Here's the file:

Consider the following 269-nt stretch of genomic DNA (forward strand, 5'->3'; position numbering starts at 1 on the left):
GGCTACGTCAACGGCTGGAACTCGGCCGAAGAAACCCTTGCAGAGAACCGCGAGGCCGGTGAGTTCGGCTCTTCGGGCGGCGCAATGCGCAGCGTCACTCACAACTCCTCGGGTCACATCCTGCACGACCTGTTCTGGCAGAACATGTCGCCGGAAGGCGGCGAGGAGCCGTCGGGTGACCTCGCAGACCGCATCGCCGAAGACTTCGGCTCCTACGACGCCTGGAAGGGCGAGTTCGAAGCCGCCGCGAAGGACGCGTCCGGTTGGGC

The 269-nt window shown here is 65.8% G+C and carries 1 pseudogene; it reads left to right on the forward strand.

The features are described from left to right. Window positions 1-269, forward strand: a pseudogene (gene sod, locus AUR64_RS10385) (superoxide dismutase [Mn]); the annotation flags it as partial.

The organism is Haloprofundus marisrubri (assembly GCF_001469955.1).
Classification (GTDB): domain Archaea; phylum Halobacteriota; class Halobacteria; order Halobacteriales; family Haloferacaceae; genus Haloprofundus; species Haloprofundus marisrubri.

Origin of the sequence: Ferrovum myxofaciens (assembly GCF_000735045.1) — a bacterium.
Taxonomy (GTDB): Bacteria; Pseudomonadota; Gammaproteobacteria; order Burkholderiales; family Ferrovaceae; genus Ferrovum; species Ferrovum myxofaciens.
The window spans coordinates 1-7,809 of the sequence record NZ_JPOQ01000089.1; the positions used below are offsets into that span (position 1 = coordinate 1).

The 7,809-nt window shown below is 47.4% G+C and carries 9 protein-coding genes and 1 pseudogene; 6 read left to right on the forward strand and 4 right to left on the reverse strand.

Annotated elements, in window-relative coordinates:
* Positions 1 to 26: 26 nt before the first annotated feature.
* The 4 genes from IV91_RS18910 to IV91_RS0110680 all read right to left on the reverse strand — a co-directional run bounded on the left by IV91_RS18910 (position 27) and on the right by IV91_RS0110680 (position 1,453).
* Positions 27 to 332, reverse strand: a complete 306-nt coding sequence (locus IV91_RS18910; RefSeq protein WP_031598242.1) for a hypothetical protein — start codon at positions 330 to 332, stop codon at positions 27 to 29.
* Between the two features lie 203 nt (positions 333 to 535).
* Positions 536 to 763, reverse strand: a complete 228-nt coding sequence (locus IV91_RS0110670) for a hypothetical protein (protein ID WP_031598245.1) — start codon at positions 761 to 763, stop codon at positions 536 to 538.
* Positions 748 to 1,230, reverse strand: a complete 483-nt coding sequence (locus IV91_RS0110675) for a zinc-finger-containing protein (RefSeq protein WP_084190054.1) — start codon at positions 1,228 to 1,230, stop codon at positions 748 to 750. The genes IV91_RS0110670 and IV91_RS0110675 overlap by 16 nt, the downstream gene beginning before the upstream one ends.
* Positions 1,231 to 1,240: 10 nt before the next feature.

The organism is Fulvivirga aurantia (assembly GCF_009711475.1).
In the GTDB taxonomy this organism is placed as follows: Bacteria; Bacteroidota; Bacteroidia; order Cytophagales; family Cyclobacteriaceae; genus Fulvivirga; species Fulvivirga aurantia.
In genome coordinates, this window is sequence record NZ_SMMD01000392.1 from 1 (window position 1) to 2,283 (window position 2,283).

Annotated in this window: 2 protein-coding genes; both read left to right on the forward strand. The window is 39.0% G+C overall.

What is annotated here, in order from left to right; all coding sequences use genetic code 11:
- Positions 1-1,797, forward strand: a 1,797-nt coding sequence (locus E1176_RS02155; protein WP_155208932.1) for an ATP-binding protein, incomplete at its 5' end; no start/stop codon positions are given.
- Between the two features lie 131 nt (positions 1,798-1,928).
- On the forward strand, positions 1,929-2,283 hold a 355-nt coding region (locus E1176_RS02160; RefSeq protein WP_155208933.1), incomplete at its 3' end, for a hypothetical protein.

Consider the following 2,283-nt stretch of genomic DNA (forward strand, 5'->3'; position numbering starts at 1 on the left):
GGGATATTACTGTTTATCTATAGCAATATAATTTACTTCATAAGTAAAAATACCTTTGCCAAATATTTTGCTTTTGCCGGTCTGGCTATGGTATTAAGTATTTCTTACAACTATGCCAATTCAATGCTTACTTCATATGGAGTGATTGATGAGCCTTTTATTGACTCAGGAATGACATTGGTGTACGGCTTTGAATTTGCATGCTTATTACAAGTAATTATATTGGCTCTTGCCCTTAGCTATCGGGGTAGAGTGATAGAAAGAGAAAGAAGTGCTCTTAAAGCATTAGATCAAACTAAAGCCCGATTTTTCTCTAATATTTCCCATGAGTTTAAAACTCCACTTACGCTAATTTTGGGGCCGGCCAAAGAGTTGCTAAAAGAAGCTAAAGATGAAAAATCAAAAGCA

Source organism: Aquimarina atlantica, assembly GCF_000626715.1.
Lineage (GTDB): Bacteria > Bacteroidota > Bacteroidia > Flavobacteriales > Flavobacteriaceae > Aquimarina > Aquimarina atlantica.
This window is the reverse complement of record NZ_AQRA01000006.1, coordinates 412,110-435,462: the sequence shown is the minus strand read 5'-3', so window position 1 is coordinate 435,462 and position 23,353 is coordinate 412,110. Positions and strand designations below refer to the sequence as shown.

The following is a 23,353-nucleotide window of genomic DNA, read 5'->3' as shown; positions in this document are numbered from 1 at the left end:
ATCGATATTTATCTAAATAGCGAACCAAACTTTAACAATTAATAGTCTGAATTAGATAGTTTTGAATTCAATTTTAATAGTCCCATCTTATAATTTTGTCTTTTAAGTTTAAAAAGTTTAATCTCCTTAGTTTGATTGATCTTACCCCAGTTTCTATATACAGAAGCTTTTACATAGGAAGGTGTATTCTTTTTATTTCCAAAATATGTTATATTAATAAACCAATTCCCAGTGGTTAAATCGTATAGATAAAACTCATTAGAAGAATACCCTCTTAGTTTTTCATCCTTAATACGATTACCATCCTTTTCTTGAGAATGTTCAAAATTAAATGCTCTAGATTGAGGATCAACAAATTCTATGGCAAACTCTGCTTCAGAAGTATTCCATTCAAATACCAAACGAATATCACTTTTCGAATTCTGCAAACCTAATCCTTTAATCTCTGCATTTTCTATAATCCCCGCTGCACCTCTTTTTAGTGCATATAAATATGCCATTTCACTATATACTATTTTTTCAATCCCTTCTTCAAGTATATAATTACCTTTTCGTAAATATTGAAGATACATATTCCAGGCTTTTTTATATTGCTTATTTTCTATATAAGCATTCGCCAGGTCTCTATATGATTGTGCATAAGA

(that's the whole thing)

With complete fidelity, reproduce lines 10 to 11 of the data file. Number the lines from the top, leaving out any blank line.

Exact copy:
The 7,809-nt window shown below is 47.4% G+C and carries 9 protein-coding genes and 1 pseudogene; 6 read left to right on the forward strand and 4 right to left on the reverse strand.

Annotated elements, in window-relative coordinates: